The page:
In many languages, variables are what have types, and you can’t use a variable without specifying its type. In Common Lisp, values have types, not variables. Every object has a label attached to it, identifying its type. This approach is called manifest typing. You don’t have to declare the types of variables because any variable can hold objects of any type.
Type declarations are possible, and discussed in Section 13.3.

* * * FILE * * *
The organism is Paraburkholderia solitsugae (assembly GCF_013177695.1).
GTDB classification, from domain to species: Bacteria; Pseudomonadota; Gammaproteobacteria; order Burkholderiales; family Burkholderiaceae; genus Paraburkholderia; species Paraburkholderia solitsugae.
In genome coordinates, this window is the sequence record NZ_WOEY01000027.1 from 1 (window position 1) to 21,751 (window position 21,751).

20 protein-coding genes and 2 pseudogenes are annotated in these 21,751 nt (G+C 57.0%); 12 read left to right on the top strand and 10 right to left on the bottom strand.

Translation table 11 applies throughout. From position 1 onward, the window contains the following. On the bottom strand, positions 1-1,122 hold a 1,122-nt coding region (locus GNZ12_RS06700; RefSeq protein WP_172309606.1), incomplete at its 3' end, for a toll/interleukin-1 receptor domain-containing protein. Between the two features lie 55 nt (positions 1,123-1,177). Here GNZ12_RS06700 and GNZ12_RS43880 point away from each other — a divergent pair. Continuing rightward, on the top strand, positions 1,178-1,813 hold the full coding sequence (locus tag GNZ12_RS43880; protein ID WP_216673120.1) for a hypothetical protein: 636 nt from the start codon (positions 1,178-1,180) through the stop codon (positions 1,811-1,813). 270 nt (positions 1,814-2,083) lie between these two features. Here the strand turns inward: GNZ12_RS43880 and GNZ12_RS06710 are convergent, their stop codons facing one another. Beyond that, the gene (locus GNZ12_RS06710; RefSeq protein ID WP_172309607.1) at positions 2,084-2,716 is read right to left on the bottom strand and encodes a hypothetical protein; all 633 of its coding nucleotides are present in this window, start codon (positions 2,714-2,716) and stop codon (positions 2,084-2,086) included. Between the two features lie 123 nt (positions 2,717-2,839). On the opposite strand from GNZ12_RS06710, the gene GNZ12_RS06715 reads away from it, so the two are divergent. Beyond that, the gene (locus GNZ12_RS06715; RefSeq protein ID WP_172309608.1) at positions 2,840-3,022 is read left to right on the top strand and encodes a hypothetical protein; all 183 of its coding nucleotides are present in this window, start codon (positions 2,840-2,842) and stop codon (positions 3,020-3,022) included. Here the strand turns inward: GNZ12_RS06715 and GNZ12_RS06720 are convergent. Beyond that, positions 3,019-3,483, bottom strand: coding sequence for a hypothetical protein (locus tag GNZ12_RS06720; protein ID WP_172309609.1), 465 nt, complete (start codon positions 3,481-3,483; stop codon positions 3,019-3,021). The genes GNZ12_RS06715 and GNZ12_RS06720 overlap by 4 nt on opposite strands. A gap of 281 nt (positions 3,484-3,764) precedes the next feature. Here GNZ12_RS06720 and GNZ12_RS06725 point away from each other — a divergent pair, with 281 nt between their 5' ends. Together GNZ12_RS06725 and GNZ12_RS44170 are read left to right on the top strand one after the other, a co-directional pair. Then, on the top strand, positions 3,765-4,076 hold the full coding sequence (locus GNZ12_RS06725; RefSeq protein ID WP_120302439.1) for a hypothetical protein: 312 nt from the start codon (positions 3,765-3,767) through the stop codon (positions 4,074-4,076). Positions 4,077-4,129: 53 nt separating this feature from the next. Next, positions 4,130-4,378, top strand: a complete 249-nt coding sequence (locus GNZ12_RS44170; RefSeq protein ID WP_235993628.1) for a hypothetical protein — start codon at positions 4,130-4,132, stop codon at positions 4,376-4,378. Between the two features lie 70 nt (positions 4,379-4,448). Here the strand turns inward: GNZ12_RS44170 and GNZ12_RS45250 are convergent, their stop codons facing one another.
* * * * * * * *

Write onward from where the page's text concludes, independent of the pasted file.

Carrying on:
The built-in Common Lisp types form a hierarchy of subtypes and supertypes. An object always has more than one type. For example, the number 27 is of type:
in order of increasing generality. The type ‘t’ is the supertype of all types, so everything is of type ‘t’.
typep takes an object and a type specifier, and returns true if
the object is of that type.
> (typep 27 ’integer) T